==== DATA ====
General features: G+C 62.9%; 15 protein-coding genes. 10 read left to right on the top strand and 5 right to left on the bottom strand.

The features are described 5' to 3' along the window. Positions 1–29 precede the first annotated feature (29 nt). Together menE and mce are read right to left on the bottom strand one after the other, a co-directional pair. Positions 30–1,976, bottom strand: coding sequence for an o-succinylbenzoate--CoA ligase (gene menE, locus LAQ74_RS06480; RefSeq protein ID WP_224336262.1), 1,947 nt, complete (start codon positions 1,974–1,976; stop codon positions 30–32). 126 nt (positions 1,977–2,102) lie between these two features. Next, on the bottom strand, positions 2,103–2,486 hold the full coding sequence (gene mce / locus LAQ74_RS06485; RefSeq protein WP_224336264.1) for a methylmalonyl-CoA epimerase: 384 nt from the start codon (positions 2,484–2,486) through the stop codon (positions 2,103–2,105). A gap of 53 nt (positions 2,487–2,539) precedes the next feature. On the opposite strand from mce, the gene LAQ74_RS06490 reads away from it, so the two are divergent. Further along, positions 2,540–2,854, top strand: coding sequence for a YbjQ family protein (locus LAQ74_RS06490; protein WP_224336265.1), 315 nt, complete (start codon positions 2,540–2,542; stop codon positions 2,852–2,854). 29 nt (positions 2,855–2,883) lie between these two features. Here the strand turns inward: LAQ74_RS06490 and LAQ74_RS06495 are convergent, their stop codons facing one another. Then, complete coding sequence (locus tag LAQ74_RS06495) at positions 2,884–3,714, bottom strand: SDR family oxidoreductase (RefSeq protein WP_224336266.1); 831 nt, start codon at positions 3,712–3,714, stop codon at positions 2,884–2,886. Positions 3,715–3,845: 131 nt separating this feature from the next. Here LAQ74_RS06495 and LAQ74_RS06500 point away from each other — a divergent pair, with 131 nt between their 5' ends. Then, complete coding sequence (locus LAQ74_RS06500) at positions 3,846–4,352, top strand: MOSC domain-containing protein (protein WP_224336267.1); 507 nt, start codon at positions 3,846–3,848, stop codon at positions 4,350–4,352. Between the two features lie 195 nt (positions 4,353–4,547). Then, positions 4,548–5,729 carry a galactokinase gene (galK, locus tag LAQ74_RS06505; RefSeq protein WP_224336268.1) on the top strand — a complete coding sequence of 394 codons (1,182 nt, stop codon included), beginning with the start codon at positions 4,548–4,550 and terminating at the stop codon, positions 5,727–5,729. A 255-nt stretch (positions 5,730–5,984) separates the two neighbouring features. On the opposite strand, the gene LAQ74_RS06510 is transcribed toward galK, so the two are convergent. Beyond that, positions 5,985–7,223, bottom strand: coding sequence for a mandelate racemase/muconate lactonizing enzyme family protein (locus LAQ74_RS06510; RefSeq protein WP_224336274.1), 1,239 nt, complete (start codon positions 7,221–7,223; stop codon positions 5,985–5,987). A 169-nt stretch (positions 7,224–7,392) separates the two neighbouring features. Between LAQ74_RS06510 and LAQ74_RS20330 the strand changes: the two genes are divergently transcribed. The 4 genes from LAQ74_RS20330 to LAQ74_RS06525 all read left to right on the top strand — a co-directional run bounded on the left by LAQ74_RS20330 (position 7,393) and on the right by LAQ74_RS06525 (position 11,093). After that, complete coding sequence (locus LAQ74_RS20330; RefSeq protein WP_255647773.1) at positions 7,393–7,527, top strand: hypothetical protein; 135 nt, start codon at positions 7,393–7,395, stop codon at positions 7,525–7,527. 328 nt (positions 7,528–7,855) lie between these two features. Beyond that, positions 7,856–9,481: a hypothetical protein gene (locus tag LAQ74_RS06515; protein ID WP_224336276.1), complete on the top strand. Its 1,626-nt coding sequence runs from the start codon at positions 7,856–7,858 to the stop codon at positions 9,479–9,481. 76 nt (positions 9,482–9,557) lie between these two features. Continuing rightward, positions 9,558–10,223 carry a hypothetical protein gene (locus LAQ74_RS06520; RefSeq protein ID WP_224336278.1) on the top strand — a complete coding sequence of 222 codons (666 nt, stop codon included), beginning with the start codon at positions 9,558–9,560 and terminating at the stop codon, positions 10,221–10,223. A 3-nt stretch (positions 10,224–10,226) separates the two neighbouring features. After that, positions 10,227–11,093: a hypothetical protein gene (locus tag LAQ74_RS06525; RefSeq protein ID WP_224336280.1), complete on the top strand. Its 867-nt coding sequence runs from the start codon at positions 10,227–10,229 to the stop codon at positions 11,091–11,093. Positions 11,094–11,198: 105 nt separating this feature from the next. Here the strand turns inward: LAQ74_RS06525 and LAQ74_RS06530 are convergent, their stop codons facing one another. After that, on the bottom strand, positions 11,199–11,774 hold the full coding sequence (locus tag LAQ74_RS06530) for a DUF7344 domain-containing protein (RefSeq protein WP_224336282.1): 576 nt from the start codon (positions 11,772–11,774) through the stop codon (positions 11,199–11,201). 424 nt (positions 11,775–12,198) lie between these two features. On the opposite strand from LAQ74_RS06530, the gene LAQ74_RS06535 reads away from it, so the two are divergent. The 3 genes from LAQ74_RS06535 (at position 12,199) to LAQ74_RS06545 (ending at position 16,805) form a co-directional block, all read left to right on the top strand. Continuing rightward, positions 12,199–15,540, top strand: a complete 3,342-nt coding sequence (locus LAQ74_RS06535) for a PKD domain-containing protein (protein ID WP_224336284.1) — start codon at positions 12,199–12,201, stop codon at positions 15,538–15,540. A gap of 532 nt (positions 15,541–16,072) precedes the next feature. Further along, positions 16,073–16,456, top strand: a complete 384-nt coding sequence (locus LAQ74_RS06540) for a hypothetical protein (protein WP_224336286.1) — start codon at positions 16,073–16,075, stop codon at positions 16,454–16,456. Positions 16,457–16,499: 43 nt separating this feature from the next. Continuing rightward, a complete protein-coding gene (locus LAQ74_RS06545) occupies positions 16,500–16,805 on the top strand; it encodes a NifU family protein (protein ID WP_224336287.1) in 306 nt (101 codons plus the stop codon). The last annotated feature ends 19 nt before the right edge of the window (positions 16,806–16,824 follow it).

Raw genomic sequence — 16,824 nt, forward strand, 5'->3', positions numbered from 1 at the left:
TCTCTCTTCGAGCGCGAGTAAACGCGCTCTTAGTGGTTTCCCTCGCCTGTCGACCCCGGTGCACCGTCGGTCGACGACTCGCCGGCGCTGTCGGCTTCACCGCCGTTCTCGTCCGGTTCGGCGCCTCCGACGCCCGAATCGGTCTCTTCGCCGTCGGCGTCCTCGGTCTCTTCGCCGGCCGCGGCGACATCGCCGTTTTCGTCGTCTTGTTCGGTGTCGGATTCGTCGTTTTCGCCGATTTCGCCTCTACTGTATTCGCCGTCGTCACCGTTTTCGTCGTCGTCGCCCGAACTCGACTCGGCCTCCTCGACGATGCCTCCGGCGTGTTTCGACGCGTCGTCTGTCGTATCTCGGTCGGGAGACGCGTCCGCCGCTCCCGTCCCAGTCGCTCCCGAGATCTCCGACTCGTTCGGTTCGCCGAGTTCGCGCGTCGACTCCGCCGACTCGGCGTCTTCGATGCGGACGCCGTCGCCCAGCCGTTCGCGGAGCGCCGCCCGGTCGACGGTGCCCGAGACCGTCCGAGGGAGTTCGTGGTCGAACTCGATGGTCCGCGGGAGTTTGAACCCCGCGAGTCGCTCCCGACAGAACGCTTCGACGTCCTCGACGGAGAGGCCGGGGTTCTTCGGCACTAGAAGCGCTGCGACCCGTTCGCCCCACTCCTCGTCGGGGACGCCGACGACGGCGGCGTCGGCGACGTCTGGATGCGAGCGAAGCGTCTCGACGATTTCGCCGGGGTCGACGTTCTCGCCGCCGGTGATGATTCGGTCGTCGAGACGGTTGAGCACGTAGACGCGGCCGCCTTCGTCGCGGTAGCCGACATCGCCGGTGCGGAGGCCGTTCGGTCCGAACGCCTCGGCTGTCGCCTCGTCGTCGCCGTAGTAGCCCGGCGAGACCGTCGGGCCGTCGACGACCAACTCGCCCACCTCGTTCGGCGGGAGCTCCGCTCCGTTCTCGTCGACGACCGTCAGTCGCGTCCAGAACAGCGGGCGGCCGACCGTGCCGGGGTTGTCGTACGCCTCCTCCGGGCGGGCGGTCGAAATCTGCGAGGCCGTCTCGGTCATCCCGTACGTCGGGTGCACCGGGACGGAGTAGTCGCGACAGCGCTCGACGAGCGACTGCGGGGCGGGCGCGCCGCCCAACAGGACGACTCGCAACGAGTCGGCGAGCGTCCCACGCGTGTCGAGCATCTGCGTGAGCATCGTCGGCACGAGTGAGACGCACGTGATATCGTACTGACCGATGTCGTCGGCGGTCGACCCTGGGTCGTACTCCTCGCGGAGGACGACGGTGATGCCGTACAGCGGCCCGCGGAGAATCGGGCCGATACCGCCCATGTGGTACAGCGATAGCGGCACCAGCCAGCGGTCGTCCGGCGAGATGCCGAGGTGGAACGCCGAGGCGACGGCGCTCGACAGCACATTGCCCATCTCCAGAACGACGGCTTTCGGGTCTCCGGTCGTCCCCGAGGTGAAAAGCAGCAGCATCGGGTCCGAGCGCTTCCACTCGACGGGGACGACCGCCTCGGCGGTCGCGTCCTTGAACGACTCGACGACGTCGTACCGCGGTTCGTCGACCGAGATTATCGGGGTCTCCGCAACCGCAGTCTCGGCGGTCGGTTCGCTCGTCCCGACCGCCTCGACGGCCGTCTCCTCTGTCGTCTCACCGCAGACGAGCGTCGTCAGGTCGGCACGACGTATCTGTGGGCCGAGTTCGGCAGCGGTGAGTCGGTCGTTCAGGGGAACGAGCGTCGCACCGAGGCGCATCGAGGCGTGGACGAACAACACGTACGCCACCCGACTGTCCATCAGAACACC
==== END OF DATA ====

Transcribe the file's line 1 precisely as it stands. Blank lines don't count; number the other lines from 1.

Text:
General features: G+C 62.9%; 15 protein-coding genes. 10 read left to right on the top strand and 5 right to left on the bottom strand.